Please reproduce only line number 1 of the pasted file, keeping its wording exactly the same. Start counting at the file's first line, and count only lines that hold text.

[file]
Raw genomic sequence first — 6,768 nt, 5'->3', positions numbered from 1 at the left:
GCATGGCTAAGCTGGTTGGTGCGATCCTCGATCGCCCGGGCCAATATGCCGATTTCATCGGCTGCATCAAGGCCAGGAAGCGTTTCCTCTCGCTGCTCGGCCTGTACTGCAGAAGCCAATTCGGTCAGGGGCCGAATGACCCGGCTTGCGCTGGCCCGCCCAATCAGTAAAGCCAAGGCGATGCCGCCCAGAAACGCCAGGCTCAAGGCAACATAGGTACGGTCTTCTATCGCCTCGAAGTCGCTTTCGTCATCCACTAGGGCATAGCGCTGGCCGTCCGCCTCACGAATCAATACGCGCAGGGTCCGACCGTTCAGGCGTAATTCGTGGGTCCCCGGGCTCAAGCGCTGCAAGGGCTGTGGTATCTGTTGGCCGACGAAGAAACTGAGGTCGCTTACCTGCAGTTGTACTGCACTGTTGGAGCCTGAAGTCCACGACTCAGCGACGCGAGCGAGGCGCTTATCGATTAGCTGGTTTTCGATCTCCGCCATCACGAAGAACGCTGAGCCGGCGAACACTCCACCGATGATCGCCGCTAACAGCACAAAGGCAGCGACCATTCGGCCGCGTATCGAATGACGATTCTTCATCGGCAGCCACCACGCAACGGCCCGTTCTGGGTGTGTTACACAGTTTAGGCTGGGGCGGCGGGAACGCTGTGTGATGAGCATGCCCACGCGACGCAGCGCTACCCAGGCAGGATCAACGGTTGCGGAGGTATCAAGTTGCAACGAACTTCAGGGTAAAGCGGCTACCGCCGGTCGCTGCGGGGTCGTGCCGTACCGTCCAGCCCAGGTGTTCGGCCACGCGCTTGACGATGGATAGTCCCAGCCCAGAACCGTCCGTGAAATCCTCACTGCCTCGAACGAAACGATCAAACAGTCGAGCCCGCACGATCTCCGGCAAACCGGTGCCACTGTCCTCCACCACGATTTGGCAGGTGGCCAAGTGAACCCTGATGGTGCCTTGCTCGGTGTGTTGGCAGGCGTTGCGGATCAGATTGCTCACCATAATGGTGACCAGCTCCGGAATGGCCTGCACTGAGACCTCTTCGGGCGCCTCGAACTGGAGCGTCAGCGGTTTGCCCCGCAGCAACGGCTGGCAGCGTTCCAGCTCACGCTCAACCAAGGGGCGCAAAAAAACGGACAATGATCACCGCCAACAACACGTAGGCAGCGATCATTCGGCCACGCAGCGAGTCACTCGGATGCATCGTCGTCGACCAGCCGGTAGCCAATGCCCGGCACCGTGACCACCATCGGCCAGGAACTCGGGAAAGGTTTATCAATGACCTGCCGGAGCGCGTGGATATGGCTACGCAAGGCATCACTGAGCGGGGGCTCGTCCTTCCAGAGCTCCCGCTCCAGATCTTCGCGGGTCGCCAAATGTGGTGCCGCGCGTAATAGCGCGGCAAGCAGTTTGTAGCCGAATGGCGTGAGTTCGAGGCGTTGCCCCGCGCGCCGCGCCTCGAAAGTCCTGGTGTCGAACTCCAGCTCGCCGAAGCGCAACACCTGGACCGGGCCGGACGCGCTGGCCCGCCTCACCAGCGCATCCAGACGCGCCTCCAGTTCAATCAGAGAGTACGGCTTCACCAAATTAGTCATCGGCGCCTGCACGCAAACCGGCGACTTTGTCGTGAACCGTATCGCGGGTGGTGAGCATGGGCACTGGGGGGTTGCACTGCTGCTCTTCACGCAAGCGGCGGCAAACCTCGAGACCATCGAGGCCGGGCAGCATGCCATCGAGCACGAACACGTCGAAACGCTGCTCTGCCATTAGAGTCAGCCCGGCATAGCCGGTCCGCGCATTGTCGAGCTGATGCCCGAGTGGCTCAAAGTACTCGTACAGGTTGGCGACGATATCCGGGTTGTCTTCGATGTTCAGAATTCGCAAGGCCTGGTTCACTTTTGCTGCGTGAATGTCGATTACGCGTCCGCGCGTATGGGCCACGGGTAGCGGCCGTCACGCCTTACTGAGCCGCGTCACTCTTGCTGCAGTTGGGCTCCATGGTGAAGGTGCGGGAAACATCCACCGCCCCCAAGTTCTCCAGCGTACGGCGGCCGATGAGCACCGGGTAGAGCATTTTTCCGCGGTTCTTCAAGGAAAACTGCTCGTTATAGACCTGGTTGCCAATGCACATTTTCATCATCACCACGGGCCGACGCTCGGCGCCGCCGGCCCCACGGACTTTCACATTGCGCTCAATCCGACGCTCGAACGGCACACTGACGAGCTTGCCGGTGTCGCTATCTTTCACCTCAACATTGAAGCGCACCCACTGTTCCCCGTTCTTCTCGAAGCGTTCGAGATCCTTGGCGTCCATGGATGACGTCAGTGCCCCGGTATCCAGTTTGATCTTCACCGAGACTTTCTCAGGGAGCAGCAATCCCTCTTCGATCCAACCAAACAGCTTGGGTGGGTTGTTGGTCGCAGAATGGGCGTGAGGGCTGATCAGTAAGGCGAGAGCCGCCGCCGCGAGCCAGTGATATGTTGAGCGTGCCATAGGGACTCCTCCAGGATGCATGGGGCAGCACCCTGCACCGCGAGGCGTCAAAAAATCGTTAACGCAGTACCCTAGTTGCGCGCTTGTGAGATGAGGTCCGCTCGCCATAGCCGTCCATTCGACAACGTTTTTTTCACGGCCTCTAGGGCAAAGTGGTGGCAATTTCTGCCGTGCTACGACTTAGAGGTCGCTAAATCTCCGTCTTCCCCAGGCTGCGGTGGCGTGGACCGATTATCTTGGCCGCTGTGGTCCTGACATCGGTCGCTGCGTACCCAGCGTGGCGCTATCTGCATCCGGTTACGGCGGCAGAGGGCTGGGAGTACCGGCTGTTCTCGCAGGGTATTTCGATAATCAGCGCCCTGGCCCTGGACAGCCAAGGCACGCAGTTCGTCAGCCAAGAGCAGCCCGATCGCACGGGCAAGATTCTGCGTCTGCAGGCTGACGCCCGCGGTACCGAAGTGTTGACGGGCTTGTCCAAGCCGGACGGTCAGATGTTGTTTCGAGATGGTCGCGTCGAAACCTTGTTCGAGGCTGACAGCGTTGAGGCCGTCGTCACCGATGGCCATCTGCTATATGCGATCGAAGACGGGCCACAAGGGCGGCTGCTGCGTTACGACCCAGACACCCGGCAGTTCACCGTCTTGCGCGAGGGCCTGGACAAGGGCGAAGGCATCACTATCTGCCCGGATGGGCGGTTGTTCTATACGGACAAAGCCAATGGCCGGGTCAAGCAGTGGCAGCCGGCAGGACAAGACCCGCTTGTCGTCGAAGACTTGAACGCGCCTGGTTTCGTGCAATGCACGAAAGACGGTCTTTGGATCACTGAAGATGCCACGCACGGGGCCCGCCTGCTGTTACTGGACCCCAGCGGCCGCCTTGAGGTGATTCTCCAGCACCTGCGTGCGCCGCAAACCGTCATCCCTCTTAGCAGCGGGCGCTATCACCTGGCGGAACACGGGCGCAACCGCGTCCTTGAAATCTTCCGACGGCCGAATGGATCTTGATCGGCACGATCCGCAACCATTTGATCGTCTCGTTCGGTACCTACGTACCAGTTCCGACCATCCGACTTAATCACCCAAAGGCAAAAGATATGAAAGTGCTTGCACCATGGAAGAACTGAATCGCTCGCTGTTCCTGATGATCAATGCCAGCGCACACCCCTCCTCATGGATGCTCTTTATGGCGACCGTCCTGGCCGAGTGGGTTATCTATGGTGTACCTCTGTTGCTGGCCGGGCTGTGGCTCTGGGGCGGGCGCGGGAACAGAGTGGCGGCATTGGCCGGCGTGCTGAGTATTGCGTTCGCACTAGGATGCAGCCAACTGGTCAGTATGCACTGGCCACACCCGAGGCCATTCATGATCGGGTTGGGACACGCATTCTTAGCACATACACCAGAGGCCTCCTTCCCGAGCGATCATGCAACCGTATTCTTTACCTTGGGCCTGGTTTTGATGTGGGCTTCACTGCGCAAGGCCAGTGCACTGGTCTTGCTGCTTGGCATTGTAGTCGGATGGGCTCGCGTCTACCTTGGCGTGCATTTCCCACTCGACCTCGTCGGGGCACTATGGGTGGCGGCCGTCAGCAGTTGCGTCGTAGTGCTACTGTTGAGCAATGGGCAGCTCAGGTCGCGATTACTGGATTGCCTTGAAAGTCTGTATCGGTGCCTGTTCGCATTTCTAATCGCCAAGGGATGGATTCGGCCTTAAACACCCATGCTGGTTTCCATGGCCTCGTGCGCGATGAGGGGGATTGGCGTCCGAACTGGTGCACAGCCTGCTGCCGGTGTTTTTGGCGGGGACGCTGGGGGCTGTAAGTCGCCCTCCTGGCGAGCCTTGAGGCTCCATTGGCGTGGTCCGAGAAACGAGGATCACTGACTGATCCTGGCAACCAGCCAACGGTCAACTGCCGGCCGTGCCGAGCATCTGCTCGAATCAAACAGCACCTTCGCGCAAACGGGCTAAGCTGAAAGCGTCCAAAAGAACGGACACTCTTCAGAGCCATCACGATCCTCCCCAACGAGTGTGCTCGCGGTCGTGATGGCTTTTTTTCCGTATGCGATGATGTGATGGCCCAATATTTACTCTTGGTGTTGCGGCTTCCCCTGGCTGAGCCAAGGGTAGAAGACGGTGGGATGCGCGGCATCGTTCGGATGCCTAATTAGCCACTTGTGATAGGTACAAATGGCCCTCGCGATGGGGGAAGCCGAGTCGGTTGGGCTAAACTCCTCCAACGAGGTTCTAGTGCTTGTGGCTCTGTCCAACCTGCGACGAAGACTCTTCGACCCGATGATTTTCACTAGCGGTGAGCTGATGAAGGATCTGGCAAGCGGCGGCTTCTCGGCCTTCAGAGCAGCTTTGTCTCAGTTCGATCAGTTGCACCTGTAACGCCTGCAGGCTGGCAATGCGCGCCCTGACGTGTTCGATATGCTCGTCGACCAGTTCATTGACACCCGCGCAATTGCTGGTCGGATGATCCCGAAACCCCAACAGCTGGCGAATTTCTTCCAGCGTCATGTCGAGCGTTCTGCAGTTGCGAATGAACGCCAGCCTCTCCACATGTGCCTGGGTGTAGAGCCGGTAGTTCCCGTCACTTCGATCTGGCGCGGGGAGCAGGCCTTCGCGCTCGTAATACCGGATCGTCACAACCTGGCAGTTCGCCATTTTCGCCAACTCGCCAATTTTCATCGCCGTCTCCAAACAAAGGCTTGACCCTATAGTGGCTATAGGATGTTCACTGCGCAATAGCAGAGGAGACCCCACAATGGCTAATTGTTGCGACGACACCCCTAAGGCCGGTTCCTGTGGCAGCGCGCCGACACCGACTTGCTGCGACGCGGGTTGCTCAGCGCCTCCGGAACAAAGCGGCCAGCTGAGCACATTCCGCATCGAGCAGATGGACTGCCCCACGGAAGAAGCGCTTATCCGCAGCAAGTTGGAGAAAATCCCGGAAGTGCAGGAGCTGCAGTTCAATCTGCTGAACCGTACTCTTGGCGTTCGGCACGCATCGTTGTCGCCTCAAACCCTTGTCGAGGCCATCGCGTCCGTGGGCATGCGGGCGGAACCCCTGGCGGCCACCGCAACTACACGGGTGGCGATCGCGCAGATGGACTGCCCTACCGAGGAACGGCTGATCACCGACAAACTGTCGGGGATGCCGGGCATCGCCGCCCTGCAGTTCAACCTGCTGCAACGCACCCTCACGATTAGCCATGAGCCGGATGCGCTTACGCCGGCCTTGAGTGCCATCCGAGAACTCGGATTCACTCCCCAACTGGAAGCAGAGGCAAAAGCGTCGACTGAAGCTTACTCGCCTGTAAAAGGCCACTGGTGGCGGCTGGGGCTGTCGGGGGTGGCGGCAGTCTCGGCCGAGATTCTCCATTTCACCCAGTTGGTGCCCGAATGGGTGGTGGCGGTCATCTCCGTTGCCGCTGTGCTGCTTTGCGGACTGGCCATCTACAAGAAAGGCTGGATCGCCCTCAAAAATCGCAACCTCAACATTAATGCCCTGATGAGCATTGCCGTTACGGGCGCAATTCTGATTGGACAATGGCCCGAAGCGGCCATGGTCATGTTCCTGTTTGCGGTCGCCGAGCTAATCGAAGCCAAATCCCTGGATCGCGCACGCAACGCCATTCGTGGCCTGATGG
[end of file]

Raw genomic sequence first — 6,768 nt, 5'->3', positions numbered from 1 at the left: